History & Tours
Tour Historic Graves at Beechworth Public Cemetery
The First Gold Seekers
With the discovery of Gold at Spring Creek below the gorge in February 1852, Beechworth (then surveyed as Mayday Hills) was subjected to a massive influx of gold seekers eager to make their fortune at this very rich goldfield. Within eleven months of this discovery, over 8000 diggers, many from overseas, had descended on the new find.
Life and conditions on the diggings was primitive to say the least. The lack of basic conveniences and sanitation led to an outbreak of typhoid. Among the early deaths was the first Doctor to arrive in Beechworth, Dr Henry Green who died four months after his arrival, a victim of typhoid fever. Between 1853 and 1860, an average of one child per week died of disease including measles, scarlet fever, dysentery, diphtheria, and typhoid.
The First Burial Site
The first burial site was in lower Stanley Road. The First official cemetery was in Loch Street from 1853 to 1855. Many of the bodies were later exhumed and reburied in the “Pioneer Section” of the present cemetery which opened in 1856. (More detail of the reburials can be found within the Tours of Historical Graves at Beechworth Cemetery). Of particular historical significance is the Chinese Section of the cemetery.
Here some 2000 Chinese gold seekers and settlers are buried. The Chinese Burning Towers (1857) were used for burning paper prayers and meals were provided on the altar (1883) for the spirits of the dead. A memorial in recognition and remembrance of the Chinese contribution to society in Australia was erected in the Chinese Section by the Non Pon Soon Society, Non Pon Soon Club and The Victorian Chinese Memorial Foundation Inc. in 2012.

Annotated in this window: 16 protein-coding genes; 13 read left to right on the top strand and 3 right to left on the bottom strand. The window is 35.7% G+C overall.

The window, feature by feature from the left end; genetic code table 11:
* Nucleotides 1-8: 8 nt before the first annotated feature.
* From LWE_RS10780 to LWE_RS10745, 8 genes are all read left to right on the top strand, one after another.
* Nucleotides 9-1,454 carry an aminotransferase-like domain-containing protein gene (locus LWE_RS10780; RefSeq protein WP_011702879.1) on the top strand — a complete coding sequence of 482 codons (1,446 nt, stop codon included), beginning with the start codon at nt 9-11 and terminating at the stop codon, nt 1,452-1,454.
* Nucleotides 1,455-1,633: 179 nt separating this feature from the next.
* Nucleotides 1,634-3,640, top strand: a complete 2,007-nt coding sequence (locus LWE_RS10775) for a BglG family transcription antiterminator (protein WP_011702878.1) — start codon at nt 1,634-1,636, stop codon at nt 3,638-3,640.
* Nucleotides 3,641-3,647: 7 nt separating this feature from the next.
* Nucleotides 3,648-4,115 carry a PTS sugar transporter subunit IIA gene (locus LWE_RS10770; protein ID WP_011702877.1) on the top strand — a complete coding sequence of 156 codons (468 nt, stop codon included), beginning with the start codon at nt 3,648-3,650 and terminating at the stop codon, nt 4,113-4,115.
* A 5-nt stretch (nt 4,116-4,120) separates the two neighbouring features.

The ornate iron gates and Beechworth granite entrance pillars were erected in 1888. The lawn section of the cemetery, opposite the main cemetery in Balaclava Road was opened in April 1999.
The cemetery which has operated since 1856, has recently received registration with the Heritage Council – Victoria for its significance as a Goldfields Cemetery. It is an important collection of old plants, a burial site for 2000 Chinese and settlers, and rare Chinese Burning Towers and Altar. The cemetery won the Indigo Shire Heritage Award in 2012 for its ongoing management of the cemetery.
The Victorian Heritage Database advises that the facility is the best example of a 'Garden Cemetery' in Victoria along with it being considered as the best example of a Victorian 'Goldfields Cemetery' still in use.
Historical Graves Walking Tour
The Beechworth Public Cemetery was established in 1856 and contains the graves of many of Beechworth’s pioneers. Several of these graves can be visited by following a marked route around the Cemetery commencing at the main gates.
A brochure outlining the route and the significance of the historic graves can be downloaded from this website or found at the front entrance.
Or use the online version and interactive map to make your way to each historic grave via your mobile device.
WW1 Veterans’ Virtual Reality Walk
The WW1 Veterans’ Virtual Reality Walk is a collaborative project between Beechworth Public Cemetery Trust and Charles Sturt University to showcase five WW1 veterans who were patients at Mayday Hills Asylum and now buried in the Beechworth Public Cemetery.
Their details and gravesites can be discovered by following the QR code directions on signage at the cemetery.
Beechworth Public Cemetery Tours
Tour Historic Graves at Beechworth Public Cemetery a brochure detailing their location and history is available inside the entrance gates.
Currently we have the Historical tour and the Women’s Monster Petition Walk tours available with an additional two tours in development the Botanical tour and the Ned Kelly tour.